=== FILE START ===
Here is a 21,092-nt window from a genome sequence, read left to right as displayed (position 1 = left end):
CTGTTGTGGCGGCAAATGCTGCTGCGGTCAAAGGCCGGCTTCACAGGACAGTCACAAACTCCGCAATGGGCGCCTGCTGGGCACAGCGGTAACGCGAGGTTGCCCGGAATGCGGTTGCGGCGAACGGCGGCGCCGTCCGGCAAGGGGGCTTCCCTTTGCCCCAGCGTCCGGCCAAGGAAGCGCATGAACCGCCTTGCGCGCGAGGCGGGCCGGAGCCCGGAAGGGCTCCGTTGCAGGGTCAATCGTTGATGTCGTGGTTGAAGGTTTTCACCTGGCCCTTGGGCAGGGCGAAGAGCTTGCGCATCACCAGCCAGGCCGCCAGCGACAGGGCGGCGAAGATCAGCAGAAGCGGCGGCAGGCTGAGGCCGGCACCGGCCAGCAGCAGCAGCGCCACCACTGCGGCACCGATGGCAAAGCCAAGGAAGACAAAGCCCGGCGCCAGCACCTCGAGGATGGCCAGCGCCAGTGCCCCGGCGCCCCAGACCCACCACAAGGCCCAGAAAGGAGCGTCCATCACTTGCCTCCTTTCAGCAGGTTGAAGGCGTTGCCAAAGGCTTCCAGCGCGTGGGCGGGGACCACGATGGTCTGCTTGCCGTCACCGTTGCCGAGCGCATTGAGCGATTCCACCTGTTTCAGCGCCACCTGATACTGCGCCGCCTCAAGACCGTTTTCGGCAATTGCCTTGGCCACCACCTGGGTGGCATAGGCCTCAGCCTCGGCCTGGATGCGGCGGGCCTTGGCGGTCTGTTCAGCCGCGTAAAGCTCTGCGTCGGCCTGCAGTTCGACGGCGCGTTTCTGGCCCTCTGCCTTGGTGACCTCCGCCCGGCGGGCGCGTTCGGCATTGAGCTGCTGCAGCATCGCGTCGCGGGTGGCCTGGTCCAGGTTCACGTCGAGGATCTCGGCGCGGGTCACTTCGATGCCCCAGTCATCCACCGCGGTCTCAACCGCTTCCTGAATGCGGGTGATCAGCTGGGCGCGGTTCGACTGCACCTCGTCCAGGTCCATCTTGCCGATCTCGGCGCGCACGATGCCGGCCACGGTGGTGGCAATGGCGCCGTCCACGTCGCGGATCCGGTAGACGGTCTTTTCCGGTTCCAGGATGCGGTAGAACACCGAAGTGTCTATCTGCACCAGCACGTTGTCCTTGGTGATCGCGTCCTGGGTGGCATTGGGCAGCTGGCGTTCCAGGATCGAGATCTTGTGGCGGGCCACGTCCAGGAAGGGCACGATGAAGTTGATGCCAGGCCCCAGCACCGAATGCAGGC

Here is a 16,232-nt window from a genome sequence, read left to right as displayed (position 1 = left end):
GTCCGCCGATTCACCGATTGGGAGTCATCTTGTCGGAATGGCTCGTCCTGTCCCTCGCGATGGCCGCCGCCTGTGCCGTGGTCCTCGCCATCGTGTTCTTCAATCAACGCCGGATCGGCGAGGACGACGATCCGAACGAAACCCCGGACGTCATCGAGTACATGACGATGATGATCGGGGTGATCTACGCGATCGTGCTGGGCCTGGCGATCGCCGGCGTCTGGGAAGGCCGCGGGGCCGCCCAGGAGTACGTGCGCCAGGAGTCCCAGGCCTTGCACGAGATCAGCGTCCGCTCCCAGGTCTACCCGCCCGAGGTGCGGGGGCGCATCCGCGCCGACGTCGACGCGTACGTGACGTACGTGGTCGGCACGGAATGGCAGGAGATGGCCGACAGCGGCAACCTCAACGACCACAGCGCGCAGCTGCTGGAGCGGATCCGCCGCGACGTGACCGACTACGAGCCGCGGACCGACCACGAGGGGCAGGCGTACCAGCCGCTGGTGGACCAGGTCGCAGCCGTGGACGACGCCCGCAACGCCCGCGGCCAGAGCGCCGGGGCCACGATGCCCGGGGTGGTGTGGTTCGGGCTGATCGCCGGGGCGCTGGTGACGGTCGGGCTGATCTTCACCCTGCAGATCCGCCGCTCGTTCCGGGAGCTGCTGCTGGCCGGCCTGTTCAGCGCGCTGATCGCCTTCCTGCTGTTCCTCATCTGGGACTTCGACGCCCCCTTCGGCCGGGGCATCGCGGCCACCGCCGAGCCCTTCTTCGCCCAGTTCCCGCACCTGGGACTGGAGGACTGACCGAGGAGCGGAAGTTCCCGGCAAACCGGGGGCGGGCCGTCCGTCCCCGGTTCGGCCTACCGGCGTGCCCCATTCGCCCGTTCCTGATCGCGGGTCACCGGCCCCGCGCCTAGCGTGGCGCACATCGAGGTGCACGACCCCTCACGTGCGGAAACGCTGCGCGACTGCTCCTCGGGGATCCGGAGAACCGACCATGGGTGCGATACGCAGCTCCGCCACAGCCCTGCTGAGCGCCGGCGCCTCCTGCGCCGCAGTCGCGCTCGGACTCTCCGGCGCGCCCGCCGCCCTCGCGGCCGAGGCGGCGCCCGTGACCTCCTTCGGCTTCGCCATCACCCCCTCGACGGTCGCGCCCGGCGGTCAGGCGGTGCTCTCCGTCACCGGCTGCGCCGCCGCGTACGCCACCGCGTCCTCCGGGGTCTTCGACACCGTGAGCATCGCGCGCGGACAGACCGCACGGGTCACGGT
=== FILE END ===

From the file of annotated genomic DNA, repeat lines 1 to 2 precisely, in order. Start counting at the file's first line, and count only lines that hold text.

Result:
Here is a 21,092-nt window from a genome sequence, read left to right as displayed (position 1 = left end):
CTGTTGTGGCGGCAAATGCTGCTGCGGTCAAAGGCCGGCTTCACAGGACAGTCACAAACTCCGCAATGGGCGCCTGCTGGGCACAGCGGTAACGCGAGGTTGCCCGGAATGCGGTTGCGGCGAACGGCGGCGCCGTCCGGCAAGGGGGCTTCCCTTTGCCCCAGCGTCCGGCCAAGGAAGCGCATGAACCGCCTTGCGCGCGAGGCGGGCCGGAGCCCGGAAGGGCTCCGTTGCAGGGTCAATCGTTGATGTCGTGGTTGAAGGTTTTCACCTGGCCCTTGGGCAGGGCGAAGAGCTTGCGCATCACCAGCCAGGCCGCCAGCGACAGGGCGGCGAAGATCAGCAGAAGCGGCGGCAGGCTGAGGCCGGCACCGGCCAGCAGCAGCAGCGCCACCACTGCGGCACCGATGGCAAAGCCAAGGAAGACAAAGCCCGGCGCCAGCACCTCGAGGATGGCCAGCGCCAGTGCCCCGGCGCCCCAGACCCACCACAAGGCCCAGAAAGGAGCGTCCATCACTTGCCTCCTTTCAGCAGGTTGAAGGCGTTGCCAAAGGCTTCCAGCGCGTGGGCGGGGACCACGATGGTCTGCTTGCCGTCACCGTTGCCGAGCGCATTGAGCGATTCCACCTGTTTCAGCGCCACCTGATACTGCGCCGCCTCAAGACCGTTTTCGGCAATTGCCTTGGCCACCACCTGGGTGGCATAGGCCTCAGCCTCGGCCTGGATGCGGCGGGCCTTGGCGGTCTGTTCAGCCGCGTAAAGCTCTGCGTCGGCCTGCAGTTCGACGGCGCGTTTCTGGCCCTCTGCCTTGGTGACCTCCGCCCGGCGGGCGCGTTCGGCATTGAGCTGCTGCAGCATCGCGTCGCGGGTGGCCTGGTCCAGGTTCACGTCGAGGATCTCGGCGCGGGTCACTTCGATGCCCCAGTCATCCACCGCGGTCTCAACCGCTTCCTGAATGCGGGTGATCAGCTGGGCGCGGTTCGACTGCACCTCGTCCAGGTCCATCTTGCCGATCTCGGCGCGCACGATGCCGGCCACGGTGGTGGCAATGGCGCCGTCCACGTCGCGGATCCGGTAGACGGTCTTTTCCGGTTCCAGGATGCGGTAGAACACCGAAGTGTCTATCTGCACCAGCACGTTGTCCTTGGTGATCGCGTCCTGGGTGGCATTGGGCAGCTGGCGTTCCAGGATCGAGATCTTGTGGCGGGCCACGTCCAGGAAGGGCACGATGAAGTTGATGCCAGGCCCCAGCACCGAATGCAGGC